Aims: Recurrent infection following two-stage revision total hip arthroplasty (THA) for prosthetic joint infection (PJI) is a devastating complication. The purpose of this study was to report the survival of repeat two-stage revision hip arthroplasty, describe complications, and identify risk factors for failure. Patients and Methods: We retrospectively identified 19 hips (19 patients) that had undergone repeat two-stage revision THA for infection between 2000 to 2013. There were seven female patients (37%) and the mean age was 60 years (30 to 85). Survival free from revision was assessed via Kaplan-Meier analysis. The patients were classified according to the Musculoskeletal Infection Society (MSIS) system, and risk factors for failure were identified. Mean follow-up was four years (2 to 11). Results: Gram-positive bacteria were responsible for 16/17 (94%) of the re-infections where microbes were identified. Following the repeat two-stage exchange arthroplasty, survival free from any revision was 74% (95% confidence interval (CI) 56% to 96%, 14 at risk) at two years and 45% (95% CI 25% to 75%, five at risk) at five years. Failure to control infection resulted in re-operation or revision in 42% of patients (8/19). Survival free from revision was not dependent on host grade. Conclusion: Re-infection after two-stage exchange hip arthroplasty for PJI presents a challenging scenario. Repeat two-stage exchange arthroplasty has a low survival free from revision at five years (45%) and a high rate of re-infection (42%).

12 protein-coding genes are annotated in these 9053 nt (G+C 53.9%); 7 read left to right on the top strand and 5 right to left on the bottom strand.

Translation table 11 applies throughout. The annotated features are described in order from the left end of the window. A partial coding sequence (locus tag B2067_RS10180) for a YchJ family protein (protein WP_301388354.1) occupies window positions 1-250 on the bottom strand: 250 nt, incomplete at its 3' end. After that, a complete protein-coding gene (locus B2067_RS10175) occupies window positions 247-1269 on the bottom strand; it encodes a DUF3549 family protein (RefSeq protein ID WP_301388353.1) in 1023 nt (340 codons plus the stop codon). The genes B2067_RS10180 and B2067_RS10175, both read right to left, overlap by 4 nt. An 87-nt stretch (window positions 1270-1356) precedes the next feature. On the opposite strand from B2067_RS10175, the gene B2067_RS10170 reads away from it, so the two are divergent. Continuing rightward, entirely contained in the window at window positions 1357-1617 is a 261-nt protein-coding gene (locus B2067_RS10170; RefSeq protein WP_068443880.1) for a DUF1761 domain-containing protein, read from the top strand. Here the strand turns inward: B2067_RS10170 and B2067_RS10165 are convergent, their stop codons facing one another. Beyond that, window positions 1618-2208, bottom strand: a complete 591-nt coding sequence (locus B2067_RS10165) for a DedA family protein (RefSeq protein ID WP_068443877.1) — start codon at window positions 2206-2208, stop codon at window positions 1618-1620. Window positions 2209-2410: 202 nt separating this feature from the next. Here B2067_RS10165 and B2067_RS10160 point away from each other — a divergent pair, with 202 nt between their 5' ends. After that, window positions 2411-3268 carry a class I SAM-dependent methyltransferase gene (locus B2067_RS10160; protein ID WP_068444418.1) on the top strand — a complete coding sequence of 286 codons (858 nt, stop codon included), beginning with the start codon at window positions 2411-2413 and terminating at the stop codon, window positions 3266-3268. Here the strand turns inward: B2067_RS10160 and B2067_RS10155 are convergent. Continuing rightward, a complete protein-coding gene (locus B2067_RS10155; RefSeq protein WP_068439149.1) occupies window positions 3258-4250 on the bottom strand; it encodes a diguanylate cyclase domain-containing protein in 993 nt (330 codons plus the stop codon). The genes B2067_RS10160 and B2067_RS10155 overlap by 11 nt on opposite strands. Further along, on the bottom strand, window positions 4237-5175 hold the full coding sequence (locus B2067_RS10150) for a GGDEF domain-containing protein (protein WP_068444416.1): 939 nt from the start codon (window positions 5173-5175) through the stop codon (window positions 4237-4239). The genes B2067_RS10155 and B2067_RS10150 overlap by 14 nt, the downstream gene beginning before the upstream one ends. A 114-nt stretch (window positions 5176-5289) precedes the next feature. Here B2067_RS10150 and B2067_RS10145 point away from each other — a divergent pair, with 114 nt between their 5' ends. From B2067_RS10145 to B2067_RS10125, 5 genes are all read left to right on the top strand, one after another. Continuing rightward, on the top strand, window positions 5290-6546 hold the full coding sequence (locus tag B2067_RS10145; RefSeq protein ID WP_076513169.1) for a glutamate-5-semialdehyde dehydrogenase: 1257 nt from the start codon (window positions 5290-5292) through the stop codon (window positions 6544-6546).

|Original language||English (US)|
|Number of pages||5|
|Journal||Bone and Joint Journal|
|State||Published - Sep 1 2018|
ASJC Scopus subject areas
- Orthopedics and Sports Medicine